It is in this context that one begins to appreciate Bahá’u’lláh’s choice of imagery about the will of God for a new age: “Think not that We have revealed unto you a mere code of laws. Nay, rather, We have unsealed the choice Wine with the fingers of might and power.” 3 Through His revelation, the principles required for the collective coming of age of the human race have been invested with the one power capable of penetrating to 40 the roots of human motivation and of altering behaviour. For those who have recognized Him, equality of men and women is not a sociological postulate, but revealed truth about human nature, with implications for every aspect of human relations. The same is true of His teaching of the principle of racial oneness. Universal education, freedom of thought, the protection of human rights, recognition of the earth’s vast resources as a trust for the whole of humankind, society’s responsibility for the well-being of its citizenry, the promotion of scientific research, even so practical a principle as an international auxiliary language that will advance integration of the earth’s peoples—for all who respond to Bahá’u’lláh’s revelation, these and similar precepts carry the same compelling authority as do the injunctions of scripture against idolatry, theft and false witness. While intimations of some can be perceived in earlier sacred writings, their definition and prescription had necessarily to wait until the planet’s heterogeneous populations could set out together on the discovery of their nature as a single human race. Through spiritual empowerment brought by Bahá’u’lláh’s revelation the Divine standards can be appreciated, not as isolated principles and laws, but as facets of a single, all-embracing vision of humanity’s future, revolutionary in purpose, intoxicating in the possibilities it opens.
Integral to these teachings are principles that address the administration of humanity’s collective affairs. A widely quoted passage in Bahá’u’lláh’s Tablet to Queen Victoria expresses emphatic praise of the principle of democratic and constitutional government, but is also 41 an admonition about the context of global responsibility in which that principle must operate if it is to realize its purpose in this age: “O ye the elected representatives of the people in every land! Take ye counsel together, and let your concern be only for that which profiteth mankind and bettereth the condition thereof, if ye be of them that scan heedfully. Regard the world as the human body which, though at its creation whole and perfect, hath been afflicted, through various causes, with grave disorders and maladies. Not for one day did it gain ease, nay its sickness waxed more severe, as it fell under the treatment of ignorant physicians, who gave full rein to their personal desires and have erred grievously. And if, at one time, through the care of an able physician, a member of that body was healed, the rest remained afflicted as before.” 4 In other passages, Bahá’u’lláh spells out some of the practical implications. The governments of the world are called upon to convene an international consultative body as the foundation, in the words of the Guardian, of “a world federal system” 5 empowered to safeguard the autonomy and territory of its state members, resolve national and regional disputes and coordinate programmes of global development for the good of the entire human race. Significantly, Bahá’u’lláh attributes to this system, once established, the right to suppress by force acts of aggression by one state against another. Addressing the rulers of His day, He asserts the clear moral authority of such action: “Should any one among you take up arms against another, rise ye all against him, for this is naught but manifest justice.” 6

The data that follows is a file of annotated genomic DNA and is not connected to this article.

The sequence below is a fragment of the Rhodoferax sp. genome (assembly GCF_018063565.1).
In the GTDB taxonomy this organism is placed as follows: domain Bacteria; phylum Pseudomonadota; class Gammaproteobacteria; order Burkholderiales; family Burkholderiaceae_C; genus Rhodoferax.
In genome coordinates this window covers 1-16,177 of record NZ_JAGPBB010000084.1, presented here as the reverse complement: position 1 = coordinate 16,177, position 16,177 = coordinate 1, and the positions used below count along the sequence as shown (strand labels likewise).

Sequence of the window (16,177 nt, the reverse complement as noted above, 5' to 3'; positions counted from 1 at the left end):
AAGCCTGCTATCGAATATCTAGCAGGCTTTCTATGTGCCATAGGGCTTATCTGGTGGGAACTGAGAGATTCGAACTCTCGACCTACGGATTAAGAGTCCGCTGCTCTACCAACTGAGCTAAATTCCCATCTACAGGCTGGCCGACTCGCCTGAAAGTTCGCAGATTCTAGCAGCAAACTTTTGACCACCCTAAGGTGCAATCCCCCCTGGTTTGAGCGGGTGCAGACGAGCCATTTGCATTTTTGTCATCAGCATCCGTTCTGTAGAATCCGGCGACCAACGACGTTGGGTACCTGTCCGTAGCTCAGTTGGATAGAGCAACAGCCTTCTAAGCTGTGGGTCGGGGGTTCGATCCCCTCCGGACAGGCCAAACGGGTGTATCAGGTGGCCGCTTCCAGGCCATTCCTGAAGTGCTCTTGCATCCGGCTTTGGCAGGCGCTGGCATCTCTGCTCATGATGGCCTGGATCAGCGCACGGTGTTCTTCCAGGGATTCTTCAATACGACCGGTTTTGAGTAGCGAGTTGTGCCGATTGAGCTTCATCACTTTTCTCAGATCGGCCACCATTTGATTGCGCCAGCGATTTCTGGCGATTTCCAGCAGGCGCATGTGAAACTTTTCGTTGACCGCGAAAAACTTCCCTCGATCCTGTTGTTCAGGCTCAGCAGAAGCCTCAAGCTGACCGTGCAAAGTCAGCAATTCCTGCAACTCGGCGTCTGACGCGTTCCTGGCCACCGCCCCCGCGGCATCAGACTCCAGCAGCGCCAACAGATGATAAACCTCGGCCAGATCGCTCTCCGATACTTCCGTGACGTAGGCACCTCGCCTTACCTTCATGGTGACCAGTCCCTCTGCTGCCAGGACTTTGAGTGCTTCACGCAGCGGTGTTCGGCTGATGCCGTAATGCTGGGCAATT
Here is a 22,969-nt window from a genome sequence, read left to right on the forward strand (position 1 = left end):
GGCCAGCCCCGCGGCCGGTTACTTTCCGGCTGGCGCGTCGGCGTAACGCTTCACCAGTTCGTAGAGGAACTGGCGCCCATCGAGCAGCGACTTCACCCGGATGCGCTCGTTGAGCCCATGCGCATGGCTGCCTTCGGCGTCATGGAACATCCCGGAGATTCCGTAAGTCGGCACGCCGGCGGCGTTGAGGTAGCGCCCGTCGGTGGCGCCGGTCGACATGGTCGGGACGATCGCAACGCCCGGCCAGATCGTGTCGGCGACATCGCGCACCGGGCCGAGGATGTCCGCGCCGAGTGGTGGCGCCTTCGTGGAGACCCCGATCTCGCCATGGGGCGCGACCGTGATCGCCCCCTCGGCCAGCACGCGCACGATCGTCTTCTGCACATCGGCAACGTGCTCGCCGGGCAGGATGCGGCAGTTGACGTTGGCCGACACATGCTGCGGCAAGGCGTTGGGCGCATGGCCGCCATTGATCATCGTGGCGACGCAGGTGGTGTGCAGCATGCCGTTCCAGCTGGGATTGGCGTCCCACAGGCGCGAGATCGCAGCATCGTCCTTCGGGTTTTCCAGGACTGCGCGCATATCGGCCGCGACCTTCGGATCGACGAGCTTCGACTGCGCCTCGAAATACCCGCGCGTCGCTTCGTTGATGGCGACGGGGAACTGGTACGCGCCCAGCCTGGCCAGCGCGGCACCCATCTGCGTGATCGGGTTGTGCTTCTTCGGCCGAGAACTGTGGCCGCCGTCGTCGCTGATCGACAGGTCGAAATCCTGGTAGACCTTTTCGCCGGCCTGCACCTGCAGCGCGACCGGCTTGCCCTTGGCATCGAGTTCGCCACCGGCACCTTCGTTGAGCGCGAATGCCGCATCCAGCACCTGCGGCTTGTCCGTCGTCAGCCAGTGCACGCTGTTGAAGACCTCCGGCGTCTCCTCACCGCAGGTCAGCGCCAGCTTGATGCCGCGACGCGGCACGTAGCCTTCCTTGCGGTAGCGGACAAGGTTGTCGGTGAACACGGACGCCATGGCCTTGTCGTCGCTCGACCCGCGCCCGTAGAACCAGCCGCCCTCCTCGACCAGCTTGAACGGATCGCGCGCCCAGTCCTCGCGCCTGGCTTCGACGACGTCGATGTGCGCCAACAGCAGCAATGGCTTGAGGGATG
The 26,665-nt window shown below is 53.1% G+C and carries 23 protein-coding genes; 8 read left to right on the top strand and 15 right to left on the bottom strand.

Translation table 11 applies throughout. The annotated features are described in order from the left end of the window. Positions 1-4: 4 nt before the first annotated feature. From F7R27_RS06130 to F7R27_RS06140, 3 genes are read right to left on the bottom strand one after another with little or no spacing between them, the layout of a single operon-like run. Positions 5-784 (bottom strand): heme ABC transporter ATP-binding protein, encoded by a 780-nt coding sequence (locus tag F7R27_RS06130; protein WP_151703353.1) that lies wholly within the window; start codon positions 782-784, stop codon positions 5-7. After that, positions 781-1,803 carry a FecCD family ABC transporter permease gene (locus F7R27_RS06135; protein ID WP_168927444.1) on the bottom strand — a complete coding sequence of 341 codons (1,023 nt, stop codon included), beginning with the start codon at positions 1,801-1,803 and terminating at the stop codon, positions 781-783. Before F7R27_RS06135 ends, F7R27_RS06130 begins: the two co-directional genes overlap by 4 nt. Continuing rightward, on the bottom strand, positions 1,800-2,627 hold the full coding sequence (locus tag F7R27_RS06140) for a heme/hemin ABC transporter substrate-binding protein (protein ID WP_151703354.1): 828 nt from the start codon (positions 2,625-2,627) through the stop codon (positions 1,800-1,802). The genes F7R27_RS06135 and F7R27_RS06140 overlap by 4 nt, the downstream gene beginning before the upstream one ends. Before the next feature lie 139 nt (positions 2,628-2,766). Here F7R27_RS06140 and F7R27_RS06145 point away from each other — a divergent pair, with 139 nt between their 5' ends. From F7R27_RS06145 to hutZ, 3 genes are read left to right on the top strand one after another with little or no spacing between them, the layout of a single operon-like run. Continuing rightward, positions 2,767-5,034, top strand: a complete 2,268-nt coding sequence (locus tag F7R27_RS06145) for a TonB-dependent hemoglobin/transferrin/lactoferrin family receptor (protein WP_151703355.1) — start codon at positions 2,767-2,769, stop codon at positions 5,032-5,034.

1. Abraham Lincoln, quoted in Inaugural Addresses of the Presidents of the United States (Washington, D.C.: U.S. Government Printing Office, 1989).   [ Back To Reference]
2. Qur’án, surih 21, verse 104.   [ Back To Reference]
3. Bahá’u’lláh, The Kitáb-i-Aqdas, paragraph 5.   [ Back To Reference]
4. The Summons of the Lord of Hosts, paragraph 174.   [ Back To Reference]
5. Shoghi Effendi, The World Order of Bahá’u’lláh, page 204.   [ Back To Reference]
6. Bahá’u’lláh, quoted in Shoghi Effendi, The World Order of Bahá’u’lláh, page 192.   [ Back To Reference]